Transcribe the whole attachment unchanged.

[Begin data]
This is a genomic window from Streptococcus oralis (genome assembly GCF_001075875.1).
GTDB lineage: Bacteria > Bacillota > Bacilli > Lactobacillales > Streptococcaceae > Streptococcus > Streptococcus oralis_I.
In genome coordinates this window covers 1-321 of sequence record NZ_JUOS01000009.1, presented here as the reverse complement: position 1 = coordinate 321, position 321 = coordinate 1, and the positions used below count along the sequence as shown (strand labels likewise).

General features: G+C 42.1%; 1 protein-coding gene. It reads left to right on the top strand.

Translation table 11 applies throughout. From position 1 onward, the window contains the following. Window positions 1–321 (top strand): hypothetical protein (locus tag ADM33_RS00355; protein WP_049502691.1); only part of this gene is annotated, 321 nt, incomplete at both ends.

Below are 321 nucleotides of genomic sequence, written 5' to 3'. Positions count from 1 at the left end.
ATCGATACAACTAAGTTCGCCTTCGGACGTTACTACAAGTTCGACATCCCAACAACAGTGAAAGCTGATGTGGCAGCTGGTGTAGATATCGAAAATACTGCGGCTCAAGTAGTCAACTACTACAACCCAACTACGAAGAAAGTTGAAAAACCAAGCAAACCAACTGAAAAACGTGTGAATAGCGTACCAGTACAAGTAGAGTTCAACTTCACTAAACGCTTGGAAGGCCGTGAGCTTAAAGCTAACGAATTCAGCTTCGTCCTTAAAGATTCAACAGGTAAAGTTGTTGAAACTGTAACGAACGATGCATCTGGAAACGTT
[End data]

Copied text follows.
This is a genomic window from Streptococcus oralis (genome assembly GCF_001075875.1).
GTDB lineage: Bacteria > Bacillota > Bacilli > Lactobacillales > Streptococcaceae > Streptococcus > Streptococcus oralis_I.
In genome coordinates this window covers 1-321 of sequence record NZ_JUOS01000009.1, presented here as the reverse complement: position 1 = coordinate 321, position 321 = coordinate 1, and the positions used below count along the sequence as shown (strand labels likewise).

General features: G+C 42.1%; 1 protein-coding gene. It reads left to right on the top strand.

Translation table 11 applies throughout. From position 1 onward, the window contains the following. Window positions 1–321 (top strand): hypothetical protein (locus tag ADM33_RS00355; protein WP_049502691.1); only part of this gene is annotated, 321 nt, incomplete at both ends.

Below are 321 nucleotides of genomic sequence, written 5' to 3'. Positions count from 1 at the left end.
ATCGATACAACTAAGTTCGCCTTCGGACGTTACTACAAGTTCGACATCCCAACAACAGTGAAAGCTGATGTGGCAGCTGGTGTAGATATCGAAAATACTGCGGCTCAAGTAGTCAACTACTACAACCCAACTACGAAGAAAGTTGAAAAACCAAGCAAACCAACTGAAAAACGTGTGAATAGCGTACCAGTACAAGTAGAGTTCAACTTCACTAAACGCTTGGAAGGCCGTGAGCTTAAAGCTAACGAATTCAGCTTCGTCCTTAAAGATTCAACAGGTAAAGTTGTTGAAACTGTAACGAACGATGCATCTGGAAACGTT